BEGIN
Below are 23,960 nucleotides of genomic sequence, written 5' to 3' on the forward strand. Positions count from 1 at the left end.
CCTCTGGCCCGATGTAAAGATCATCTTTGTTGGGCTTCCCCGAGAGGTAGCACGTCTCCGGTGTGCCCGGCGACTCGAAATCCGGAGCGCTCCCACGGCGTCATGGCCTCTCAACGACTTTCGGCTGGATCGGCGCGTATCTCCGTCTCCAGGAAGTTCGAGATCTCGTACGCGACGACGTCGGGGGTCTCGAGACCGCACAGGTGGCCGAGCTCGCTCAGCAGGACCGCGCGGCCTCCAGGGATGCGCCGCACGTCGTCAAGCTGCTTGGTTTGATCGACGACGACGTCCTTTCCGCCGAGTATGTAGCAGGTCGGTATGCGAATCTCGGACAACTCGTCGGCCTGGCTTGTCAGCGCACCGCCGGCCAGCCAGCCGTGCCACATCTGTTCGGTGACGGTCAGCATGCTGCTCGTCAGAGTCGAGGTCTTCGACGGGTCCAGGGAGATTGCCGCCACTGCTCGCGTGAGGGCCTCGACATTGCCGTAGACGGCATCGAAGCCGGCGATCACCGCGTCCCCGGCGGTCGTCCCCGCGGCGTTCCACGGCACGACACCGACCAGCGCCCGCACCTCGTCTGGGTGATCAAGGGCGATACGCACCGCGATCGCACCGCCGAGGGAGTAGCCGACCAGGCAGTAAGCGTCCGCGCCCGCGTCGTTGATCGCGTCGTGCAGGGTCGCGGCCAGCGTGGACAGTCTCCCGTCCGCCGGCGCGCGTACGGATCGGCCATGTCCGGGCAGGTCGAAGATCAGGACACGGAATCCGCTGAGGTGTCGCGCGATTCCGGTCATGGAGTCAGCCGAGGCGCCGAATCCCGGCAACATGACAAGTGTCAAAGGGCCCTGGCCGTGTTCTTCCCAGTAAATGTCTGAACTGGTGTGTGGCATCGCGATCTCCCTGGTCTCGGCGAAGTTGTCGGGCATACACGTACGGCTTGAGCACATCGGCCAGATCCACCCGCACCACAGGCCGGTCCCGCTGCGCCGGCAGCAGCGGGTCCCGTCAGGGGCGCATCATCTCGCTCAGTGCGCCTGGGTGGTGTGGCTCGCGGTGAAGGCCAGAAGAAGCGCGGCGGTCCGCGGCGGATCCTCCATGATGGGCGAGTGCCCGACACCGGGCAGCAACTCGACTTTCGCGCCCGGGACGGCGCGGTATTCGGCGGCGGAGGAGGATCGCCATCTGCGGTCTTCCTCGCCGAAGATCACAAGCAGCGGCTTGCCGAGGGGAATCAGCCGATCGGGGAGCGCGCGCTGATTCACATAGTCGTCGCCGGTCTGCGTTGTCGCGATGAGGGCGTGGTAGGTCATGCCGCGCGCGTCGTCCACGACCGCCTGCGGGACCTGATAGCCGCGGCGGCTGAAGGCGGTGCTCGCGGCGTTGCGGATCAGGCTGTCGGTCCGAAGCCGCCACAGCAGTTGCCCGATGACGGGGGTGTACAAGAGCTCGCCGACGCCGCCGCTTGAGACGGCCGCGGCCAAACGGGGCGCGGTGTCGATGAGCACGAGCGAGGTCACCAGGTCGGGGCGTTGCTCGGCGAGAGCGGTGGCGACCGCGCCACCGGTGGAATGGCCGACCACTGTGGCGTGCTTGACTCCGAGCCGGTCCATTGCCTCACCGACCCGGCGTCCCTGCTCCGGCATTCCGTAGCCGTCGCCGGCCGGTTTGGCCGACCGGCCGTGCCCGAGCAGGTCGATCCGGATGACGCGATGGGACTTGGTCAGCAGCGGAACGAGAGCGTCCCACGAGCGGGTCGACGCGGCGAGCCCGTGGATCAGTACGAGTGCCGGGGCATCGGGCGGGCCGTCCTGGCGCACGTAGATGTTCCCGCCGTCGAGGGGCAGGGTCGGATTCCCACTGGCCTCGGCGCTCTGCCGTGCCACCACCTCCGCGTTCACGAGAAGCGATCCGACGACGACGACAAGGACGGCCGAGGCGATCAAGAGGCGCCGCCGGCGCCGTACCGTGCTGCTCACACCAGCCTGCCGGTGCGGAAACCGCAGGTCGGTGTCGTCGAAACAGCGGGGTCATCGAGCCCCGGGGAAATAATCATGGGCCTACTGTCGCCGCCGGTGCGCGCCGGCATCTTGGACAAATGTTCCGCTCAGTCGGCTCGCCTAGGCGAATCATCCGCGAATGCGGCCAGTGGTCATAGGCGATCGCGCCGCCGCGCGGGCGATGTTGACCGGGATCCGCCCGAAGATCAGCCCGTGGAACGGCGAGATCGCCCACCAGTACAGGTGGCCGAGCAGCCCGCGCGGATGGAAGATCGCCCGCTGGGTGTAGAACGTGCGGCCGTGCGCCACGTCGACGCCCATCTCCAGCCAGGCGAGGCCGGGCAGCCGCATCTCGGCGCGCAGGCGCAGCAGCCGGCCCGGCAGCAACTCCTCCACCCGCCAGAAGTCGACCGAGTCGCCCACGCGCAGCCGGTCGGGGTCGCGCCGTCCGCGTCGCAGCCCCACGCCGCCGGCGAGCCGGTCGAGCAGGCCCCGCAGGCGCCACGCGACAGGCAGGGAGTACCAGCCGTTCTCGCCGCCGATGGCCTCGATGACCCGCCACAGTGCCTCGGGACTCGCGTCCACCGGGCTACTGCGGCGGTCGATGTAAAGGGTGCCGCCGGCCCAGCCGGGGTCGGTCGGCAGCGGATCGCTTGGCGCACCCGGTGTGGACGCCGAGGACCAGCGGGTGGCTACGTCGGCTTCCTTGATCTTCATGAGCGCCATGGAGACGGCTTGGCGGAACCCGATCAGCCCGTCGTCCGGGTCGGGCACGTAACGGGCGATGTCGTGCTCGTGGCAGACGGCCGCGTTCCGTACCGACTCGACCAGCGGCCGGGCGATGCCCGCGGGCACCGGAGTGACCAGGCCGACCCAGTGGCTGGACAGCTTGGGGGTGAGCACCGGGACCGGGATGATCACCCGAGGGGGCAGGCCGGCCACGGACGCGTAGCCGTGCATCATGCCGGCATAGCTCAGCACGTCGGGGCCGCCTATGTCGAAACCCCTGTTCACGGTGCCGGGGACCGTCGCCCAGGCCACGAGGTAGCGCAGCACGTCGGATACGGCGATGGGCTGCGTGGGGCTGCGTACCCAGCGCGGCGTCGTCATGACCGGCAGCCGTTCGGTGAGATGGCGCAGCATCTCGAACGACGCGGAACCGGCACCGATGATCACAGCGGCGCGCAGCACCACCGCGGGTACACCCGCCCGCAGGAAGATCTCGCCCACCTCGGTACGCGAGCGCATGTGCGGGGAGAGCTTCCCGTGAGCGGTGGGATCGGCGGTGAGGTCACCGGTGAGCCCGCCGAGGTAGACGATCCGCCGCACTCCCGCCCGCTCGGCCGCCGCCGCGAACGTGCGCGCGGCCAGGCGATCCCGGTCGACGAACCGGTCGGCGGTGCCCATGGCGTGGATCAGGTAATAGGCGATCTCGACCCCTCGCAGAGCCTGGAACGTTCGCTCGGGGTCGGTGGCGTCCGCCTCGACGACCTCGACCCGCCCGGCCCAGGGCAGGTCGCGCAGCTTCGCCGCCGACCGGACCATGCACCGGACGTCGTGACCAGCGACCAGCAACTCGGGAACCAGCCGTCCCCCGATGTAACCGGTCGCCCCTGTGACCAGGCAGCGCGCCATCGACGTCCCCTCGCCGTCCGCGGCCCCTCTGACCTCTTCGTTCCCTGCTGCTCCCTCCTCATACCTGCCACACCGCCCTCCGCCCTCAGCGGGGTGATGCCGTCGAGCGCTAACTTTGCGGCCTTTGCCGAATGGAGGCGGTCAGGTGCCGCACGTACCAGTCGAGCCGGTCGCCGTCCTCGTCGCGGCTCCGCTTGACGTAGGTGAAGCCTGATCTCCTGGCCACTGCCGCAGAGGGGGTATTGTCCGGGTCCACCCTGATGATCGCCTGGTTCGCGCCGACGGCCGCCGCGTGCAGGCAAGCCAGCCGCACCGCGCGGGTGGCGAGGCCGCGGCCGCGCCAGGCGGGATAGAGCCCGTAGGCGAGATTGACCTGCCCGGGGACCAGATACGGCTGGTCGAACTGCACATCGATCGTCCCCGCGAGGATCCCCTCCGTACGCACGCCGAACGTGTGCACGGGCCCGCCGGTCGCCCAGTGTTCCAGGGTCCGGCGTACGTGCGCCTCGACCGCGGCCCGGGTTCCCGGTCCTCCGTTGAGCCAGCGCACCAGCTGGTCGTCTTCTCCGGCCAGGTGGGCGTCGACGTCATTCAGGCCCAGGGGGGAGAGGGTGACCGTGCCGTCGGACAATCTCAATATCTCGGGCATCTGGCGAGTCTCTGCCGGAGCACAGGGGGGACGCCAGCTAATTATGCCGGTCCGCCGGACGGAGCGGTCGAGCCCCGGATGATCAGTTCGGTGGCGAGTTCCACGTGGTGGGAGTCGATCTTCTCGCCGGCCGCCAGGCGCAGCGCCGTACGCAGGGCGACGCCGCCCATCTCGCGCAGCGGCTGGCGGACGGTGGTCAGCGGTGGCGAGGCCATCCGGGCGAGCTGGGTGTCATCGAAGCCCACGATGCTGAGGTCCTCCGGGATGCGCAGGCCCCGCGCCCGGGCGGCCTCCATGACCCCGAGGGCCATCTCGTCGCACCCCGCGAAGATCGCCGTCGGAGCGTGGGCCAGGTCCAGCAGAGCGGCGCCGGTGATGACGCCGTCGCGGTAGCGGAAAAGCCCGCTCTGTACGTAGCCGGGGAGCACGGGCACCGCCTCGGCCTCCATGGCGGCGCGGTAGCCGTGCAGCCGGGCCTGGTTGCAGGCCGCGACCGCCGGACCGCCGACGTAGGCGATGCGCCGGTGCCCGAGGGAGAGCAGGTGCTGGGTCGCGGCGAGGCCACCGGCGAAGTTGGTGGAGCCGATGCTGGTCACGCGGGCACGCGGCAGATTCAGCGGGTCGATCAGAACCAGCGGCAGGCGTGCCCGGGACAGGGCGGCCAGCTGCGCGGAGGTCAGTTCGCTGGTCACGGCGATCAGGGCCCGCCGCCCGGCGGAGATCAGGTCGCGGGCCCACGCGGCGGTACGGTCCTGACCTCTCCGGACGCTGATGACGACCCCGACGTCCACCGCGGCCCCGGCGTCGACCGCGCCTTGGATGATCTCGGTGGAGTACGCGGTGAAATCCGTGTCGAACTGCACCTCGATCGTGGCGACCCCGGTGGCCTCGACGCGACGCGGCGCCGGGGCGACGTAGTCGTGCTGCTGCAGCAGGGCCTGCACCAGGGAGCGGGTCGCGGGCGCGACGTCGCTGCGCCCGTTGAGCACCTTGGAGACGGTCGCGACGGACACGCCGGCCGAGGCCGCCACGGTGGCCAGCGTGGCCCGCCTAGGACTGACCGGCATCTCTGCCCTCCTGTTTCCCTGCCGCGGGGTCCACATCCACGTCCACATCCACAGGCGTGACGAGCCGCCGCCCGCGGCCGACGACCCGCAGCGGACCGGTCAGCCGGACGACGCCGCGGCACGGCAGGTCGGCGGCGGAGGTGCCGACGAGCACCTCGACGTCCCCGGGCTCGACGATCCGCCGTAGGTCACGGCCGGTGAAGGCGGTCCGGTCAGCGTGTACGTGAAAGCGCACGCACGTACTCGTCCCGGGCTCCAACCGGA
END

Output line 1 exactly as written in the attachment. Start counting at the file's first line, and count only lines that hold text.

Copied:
Below are 23,960 nucleotides of genomic sequence, written 5' to 3' on the forward strand. Positions count from 1 at the left end.